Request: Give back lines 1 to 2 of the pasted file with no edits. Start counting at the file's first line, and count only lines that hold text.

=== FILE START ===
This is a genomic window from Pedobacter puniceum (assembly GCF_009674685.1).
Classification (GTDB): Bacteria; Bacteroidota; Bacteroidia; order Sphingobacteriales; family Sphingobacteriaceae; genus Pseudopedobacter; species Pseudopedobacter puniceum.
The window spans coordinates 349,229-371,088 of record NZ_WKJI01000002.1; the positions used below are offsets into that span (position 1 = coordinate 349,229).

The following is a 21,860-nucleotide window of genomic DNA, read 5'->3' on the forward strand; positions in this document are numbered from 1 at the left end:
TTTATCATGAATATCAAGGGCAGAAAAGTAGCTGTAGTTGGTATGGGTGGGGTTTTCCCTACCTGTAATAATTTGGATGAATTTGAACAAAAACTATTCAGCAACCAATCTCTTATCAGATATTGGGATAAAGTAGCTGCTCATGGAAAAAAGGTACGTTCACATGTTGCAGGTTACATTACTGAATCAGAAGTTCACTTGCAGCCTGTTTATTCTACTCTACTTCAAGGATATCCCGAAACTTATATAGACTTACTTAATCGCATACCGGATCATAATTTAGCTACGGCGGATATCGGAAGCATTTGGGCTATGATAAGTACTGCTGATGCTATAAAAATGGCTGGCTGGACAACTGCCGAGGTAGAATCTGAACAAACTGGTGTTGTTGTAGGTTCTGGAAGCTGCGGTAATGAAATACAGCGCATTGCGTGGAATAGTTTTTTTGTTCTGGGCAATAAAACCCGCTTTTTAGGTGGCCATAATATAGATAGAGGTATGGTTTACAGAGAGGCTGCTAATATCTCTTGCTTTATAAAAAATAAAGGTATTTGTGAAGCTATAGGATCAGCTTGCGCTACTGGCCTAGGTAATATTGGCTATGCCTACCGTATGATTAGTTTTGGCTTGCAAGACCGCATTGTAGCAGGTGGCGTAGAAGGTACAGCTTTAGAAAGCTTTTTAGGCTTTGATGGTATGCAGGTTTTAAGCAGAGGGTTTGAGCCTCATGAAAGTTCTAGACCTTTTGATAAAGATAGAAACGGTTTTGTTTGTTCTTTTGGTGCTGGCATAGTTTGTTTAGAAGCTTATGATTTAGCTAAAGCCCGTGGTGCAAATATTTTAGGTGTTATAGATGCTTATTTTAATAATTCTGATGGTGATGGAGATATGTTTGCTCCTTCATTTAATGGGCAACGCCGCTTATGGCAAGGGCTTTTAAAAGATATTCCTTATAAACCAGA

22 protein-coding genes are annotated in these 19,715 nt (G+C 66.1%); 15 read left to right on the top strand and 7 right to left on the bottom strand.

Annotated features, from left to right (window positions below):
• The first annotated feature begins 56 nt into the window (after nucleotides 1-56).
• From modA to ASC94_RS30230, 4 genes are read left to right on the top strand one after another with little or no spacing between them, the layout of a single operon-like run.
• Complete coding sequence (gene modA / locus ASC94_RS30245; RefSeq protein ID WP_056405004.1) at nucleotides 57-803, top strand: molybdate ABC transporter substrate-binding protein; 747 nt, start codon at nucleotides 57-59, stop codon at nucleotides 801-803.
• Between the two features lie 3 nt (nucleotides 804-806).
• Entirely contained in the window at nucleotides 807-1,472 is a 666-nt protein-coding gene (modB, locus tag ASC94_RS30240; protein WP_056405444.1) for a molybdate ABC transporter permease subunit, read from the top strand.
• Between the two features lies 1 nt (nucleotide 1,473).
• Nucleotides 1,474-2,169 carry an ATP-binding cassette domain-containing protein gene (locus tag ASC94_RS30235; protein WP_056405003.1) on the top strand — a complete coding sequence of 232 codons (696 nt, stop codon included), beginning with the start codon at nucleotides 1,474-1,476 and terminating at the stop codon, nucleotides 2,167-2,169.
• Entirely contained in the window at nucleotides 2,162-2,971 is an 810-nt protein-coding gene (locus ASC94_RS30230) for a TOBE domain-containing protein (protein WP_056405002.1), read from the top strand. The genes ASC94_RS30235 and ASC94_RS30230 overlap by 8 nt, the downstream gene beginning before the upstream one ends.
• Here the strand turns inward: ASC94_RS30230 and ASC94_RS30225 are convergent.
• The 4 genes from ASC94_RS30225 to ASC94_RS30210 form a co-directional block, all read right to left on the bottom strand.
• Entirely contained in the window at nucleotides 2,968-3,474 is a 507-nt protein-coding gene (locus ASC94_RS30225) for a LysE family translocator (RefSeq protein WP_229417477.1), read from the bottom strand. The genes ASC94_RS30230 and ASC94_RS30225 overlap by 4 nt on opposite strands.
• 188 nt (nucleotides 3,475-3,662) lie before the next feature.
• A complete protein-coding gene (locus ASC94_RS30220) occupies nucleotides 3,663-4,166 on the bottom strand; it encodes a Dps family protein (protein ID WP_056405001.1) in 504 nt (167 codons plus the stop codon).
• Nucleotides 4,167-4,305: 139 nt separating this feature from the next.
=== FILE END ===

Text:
This is a genomic window from Pedobacter puniceum (assembly GCF_009674685.1).
Classification (GTDB): Bacteria; Bacteroidota; Bacteroidia; order Sphingobacteriales; family Sphingobacteriaceae; genus Pseudopedobacter; species Pseudopedobacter puniceum.